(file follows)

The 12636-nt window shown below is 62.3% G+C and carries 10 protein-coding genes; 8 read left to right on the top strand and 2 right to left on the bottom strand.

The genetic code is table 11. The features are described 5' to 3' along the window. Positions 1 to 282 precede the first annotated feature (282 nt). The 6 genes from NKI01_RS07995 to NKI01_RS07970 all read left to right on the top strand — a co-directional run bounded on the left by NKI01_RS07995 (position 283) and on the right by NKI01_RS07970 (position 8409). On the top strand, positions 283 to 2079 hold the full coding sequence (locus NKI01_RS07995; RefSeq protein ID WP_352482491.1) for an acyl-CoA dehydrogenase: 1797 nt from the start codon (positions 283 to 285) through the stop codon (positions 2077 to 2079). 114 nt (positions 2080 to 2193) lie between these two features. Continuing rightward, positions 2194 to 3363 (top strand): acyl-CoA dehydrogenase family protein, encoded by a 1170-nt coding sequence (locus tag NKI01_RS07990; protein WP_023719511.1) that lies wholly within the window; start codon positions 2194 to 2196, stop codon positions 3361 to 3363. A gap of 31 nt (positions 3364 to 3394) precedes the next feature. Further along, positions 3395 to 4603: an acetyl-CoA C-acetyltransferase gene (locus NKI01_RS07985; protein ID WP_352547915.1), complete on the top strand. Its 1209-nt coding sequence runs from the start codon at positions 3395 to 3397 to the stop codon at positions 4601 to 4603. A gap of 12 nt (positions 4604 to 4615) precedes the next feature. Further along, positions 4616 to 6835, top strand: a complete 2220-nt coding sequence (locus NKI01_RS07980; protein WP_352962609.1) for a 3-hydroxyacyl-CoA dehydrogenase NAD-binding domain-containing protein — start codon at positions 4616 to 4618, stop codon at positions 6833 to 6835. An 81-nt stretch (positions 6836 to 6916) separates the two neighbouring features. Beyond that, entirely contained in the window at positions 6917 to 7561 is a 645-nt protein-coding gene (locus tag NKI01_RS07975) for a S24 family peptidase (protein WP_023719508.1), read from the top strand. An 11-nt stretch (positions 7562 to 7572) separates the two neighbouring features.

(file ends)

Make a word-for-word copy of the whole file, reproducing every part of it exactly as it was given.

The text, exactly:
The 12636-nt window shown below is 62.3% G+C and carries 10 protein-coding genes; 8 read left to right on the top strand and 2 right to left on the bottom strand.

The genetic code is table 11. The features are described 5' to 3' along the window. Positions 1 to 282 precede the first annotated feature (282 nt). The 6 genes from NKI01_RS07995 to NKI01_RS07970 all read left to right on the top strand — a co-directional run bounded on the left by NKI01_RS07995 (position 283) and on the right by NKI01_RS07970 (position 8409). On the top strand, positions 283 to 2079 hold the full coding sequence (locus NKI01_RS07995; RefSeq protein ID WP_352482491.1) for an acyl-CoA dehydrogenase: 1797 nt from the start codon (positions 283 to 285) through the stop codon (positions 2077 to 2079). 114 nt (positions 2080 to 2193) lie between these two features. Continuing rightward, positions 2194 to 3363 (top strand): acyl-CoA dehydrogenase family protein, encoded by a 1170-nt coding sequence (locus tag NKI01_RS07990; protein WP_023719511.1) that lies wholly within the window; start codon positions 2194 to 2196, stop codon positions 3361 to 3363. A gap of 31 nt (positions 3364 to 3394) precedes the next feature. Further along, positions 3395 to 4603: an acetyl-CoA C-acetyltransferase gene (locus NKI01_RS07985; protein ID WP_352547915.1), complete on the top strand. Its 1209-nt coding sequence runs from the start codon at positions 3395 to 3397 to the stop codon at positions 4601 to 4603. A gap of 12 nt (positions 4604 to 4615) precedes the next feature. Further along, positions 4616 to 6835, top strand: a complete 2220-nt coding sequence (locus NKI01_RS07980; protein WP_352962609.1) for a 3-hydroxyacyl-CoA dehydrogenase NAD-binding domain-containing protein — start codon at positions 4616 to 4618, stop codon at positions 6833 to 6835. An 81-nt stretch (positions 6836 to 6916) separates the two neighbouring features. Beyond that, entirely contained in the window at positions 6917 to 7561 is a 645-nt protein-coding gene (locus tag NKI01_RS07975) for a S24 family peptidase (protein WP_023719508.1), read from the top strand. An 11-nt stretch (positions 7562 to 7572) separates the two neighbouring features.